House Clearance Gravesend Kent

House clearance Gravesend: As a Kent based company, Jeffrey Avery and Associates has been providing a complete house clearance service to members of the public, legal professionals, executors, and administrators, in Gravesend and surrounding areas, for over 35 years and is now one of the leading Gravesend house clearance companies. If you require any type of property to be cleared of its contents, and left clean and tidy so that it can be sold, or transferred to a landlord, we can help.

House Clearance in Gravesend: A fully comprehensive service.

We specialise in full house contents clearance. We can tackle any Gravesend house clearance job, of any size and in any location, even in circumstances where access is restricted. (eg Flats with no lifts,etc.)

We are also specialists in clutter clearance, and will be pleased to clear properties containing years of accumulated posessions, or which have abnormal amounts of general household items, sometimes as a result of illness, (eg compulsive Hoarding or OCD), or where the occupants were previously unwell and unable to care for themselves or their property, resulting in insanitary, dangerous conditions. We are expert clutter clearers.

I would like to thank Jeffrey Avery and Associates for the very careful, thorough and efficient job they made of clearing my late father's flat of his remaining possessions.

Extra to the excellent standard of the clearance, having dealt with Jeffrey personally, I found him to be only extremely helpful and responsive... Read more testimonials...

Becky Anderson.

Our Commitment to Quality

We are aware that a house clearance is often required in difficult circumstances, such as bereavement, and we pride ourselves on our expertise in carrying out our services with care, discretion, and with as little disruption as possible.

In particular, we will always:

Jeffrey Avery and Associates is a DOE registered waste carrier, and we comply with all applicable legislation with regard to the management and disposal of waste. We also carry full third party liability insurance.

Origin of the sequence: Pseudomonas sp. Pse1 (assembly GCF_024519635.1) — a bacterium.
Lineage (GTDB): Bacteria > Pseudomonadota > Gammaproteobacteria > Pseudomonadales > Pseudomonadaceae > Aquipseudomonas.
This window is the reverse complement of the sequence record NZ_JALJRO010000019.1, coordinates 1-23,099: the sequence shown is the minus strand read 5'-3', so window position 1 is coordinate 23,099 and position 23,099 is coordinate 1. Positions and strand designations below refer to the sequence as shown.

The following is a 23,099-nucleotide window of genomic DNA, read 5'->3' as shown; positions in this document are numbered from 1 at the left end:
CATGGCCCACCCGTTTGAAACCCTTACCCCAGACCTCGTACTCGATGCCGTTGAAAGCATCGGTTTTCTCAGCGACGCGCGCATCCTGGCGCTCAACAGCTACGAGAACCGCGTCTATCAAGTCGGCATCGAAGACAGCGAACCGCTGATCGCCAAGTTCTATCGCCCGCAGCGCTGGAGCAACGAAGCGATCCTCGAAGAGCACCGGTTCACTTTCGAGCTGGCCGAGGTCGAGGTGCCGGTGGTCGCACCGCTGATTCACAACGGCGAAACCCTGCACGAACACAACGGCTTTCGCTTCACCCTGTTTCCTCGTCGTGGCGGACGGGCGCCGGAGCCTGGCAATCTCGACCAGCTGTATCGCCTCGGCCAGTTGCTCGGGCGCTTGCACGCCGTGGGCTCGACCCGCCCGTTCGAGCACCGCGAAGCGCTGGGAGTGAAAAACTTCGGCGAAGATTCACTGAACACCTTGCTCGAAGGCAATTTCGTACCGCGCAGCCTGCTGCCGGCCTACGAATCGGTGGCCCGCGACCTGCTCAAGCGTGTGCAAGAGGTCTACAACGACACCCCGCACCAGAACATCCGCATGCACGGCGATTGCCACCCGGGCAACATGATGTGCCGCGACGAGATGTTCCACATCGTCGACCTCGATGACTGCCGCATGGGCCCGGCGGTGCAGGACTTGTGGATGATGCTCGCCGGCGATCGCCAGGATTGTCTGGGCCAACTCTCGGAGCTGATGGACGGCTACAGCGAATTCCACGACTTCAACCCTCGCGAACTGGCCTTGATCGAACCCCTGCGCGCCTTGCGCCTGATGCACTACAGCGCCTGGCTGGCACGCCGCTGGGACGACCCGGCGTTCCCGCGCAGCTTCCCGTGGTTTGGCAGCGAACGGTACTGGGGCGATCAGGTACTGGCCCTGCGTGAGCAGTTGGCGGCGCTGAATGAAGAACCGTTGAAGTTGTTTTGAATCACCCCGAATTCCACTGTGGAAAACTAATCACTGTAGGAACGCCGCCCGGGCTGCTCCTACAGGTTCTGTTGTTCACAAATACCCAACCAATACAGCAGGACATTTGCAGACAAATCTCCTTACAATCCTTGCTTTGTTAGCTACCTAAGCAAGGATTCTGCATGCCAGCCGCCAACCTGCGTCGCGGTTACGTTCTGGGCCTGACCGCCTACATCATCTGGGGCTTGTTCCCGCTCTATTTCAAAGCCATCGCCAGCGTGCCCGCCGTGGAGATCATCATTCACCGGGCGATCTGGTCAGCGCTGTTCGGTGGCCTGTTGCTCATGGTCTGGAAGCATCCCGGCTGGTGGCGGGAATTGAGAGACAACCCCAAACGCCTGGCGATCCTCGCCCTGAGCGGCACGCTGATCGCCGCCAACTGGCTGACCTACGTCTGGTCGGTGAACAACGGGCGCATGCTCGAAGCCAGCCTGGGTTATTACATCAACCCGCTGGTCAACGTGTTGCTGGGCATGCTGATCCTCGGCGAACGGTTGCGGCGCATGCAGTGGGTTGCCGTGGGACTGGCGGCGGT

Additional Services:

We provide a host of related, additional services, including deep cleaning of neglected houses, and the reinstatement of overgrown and out of control gardens, garden clearance, Central Heating, Water and Electricity Isolation, a comprehensive Locksmith Services, and a Hoarding Service. Our aim is to simplify the process of making your property ready for sale or transfer to a landlord.

Free advice and quotation

Our initial consultation and all our quotations are free and without obligation. Contact Jeffrey Avery on 0800 567 7769 for immediate attention.

Some interesting facts about Gravesend, Kent

The town was recorded as Gravesham in the Domesday Book in 1086 as belonging to Odo, Bishop of Bayeux: the name probably derived from "graaf-ham": the home of the Reeve, or Bailiff, of the Lord of the Manor. Another theory suggests that the name Gravesham may be a corruption of the words grafs-ham – a place "at the end of the grove". Frank Carr asserts that the name derives from the Saxon Gerevesend, the end of the authority of the Portreve, (originally Portgereve), the officer in charge of the town. The Domesday spelling is the only historical record; all other spellings - in the later (c1100) Domesday Monarchorum and in Textus Roffensis the town is Gravesend/Gravesende. Gravesham has however been adopted for the 1974 Borough title. Some of the locals believe, however, that the name was born when the bodies of those who died from the plague in London were buried in the town in attempts to put an end to it. Hence the name Graves-end. This is clearly not the case as the plague was in 1665 - a full 500 years after the name Gravesend/Gravesende was referred to (see above).